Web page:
After the slaughter of innocent young lives in Connecticut, the country was promised a national dialogue that would include some very "tough questions." Sadly, what we've gotten instead is the same old political posturing about whether the country will impose new restrictions on the access to guns.
In fact, the debate we are now having - versus the one we should be having - is not really a debate at all. And the reason it's a phony debate is because limiting gun sales would do absolutely nothing to prevent the next lunatic from gaining access to one or more of the 250 million to 300 million guns already in circulation.
Don't get me wrong; my point is not to argue against imposing restrictions on the purchase of guns or suggesting that we shouldn't stop selling "assault" weapons altogether. In the abstract, they are probably both good ideas. But we don't live in the abstract. We live in the real world, where almost anyone can easily get their hands on a gun and impose enormous carnage, with our without a large magazine of bullets.
The tough questions that I think a lot of us were hoping to hear are less about how - and more about why - these senseless acts are occurring in the first place.
I certainly don't have all or even some of the answers. And I don't pretend to know every question that needs to be asked. But I can think of five pretty good questions that our national leaders aren't asking and consequently aren't trying to answer:
1. Why aren't we demanding to know what the people closest to all of these deranged individuals did to prevent these terrible tragedies from happening?
In the Connecticut massacre, we are told the young man had a father, but the father lived a couple of towns away. So in today's world, that means he's off the hook. He had a brother, too. But the brother lived in New Jersey, we are told. So we give him a pass, as well. And what about the neighbors who now tell us they knew something was terribly wrong with this young man? I'm not suggesting that family members or neighbors be held liable for the acts that took place in Newtown. But I do believe we all still have a moral responsibility to be "our brother's keeper" - especially within our own families.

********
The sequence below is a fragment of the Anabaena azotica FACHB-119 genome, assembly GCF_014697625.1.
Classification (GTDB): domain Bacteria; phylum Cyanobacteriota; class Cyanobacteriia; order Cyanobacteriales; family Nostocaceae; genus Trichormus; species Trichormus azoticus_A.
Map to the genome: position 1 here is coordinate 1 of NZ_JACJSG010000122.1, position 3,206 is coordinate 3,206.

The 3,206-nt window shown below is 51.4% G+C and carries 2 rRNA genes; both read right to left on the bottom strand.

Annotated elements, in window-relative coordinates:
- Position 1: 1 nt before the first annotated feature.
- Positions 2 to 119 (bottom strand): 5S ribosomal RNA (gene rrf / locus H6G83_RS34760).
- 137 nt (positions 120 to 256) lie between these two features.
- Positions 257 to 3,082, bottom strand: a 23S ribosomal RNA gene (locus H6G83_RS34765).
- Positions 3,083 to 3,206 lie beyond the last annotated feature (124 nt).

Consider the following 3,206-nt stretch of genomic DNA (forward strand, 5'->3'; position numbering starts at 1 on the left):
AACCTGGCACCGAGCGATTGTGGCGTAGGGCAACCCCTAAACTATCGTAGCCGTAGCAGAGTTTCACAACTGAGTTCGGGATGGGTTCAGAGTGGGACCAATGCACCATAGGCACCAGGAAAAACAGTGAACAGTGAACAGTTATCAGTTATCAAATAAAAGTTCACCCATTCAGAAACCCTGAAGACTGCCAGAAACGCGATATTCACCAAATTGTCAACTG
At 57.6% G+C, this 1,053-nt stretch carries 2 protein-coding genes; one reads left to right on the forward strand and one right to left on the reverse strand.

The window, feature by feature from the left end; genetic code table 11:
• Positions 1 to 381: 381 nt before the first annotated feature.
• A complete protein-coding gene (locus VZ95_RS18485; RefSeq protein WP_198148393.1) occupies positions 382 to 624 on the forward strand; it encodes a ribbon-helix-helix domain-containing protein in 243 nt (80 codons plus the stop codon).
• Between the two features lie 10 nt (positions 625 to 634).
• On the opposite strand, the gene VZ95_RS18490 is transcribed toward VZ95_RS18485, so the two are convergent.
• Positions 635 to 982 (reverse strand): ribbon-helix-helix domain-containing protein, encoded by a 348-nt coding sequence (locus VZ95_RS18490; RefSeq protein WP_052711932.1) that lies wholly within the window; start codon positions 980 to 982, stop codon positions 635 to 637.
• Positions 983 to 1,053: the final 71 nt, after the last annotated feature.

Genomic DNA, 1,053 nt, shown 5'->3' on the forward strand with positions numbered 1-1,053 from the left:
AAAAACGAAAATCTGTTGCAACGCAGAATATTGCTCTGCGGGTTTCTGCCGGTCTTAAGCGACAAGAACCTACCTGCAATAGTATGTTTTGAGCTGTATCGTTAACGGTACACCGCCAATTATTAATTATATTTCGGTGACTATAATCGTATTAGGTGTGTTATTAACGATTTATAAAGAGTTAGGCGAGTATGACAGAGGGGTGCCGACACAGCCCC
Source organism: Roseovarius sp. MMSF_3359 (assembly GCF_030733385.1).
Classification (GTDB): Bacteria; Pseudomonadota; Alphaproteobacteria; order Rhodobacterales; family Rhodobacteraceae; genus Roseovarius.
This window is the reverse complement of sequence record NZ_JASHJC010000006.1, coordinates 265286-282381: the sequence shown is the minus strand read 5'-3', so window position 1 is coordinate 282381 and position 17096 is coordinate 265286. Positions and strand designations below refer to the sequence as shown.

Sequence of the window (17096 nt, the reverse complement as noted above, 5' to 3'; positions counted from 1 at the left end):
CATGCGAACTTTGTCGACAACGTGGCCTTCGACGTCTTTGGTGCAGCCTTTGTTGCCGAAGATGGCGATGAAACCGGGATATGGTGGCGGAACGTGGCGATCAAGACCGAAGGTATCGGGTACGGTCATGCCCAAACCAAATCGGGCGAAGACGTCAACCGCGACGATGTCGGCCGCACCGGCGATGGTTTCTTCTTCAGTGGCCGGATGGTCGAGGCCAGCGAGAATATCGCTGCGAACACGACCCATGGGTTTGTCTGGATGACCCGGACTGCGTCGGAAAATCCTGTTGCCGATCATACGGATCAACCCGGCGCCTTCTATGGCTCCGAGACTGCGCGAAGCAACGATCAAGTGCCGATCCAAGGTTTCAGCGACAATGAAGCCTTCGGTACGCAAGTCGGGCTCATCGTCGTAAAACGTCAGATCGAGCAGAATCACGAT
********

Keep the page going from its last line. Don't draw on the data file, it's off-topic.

2. What part of the First Amendment says that free enterprise has to give the peddlers of gratuitous violence a stage and shelf space?
We've known for a long time that a large number of violent video games, movies, television shows and song lyrics are desensitizing our children, especially young males, to the consequences of violent behavior, and yet we do virtually nothing about it. I'm not suggesting or advocating for laws that would violate the First Amendment. But I believe we can and should ask our entertainers and entertainment companies to voluntarily reach for higher standards for themselves and their organizations.
3. What do these violent acts say about society's embrace of secularism?
As our society drifts further away from its origins as "one nation, under God" and we become a more secular country, without the rite, ritual and guidance of religion in our lives, how will so many young people learn a sense of right and wrong and morality and immorality? Despite the best efforts of lots of good parents, neighbors and teachers, the fact is that too many children are still left without the direction and sense of purpose that religion once provided.
4. When the pop culture bestows celebrity status on deviant individuals, are they also inspiring socially detached individuals to seek a brief moment of fame through violence?
Deviant acts that once made people infamous and outcasts are now often the basis of sudden fame and celebrity. And, increasingly, psychologists believe that part of the motivation for the assailants in these mass killings has been their desire to bring some attention to their desperate lives. What if the mass media agreed right now to start withholding the names of the people who commit these horrific attacks? If we can withhold the names of certain crime victims in order to protect their privacy, surely we can consider withholding the names of criminals in search of notoriety.
5. Does anyone really believe that solutions can still be found in Washington, D.C.?
If it wasn't already abundantly clear, this whole fiasco demonstrates once again that the federal government is broken and leaderless. For anyone seriously interested in learning what, if anything, the government can do to protect us, I strongly encourage everyone to pay more attention to what is happening in the states. In fact, I believe that our own governor, John Hickenlooper, has taken some of the most constructive steps of all by urging the Colorado Legislature to "pass legislation that will update civil commitment laws, make it easier to identify people with mental illness who are a danger to themselves and others and provide safer, more humane systems for their treatment."
Now, why couldn't someone in Washington, D.C., have thought of that?
Charlie Leonard lives in Aspen. His column runs every other Thursday in The Aspen Times.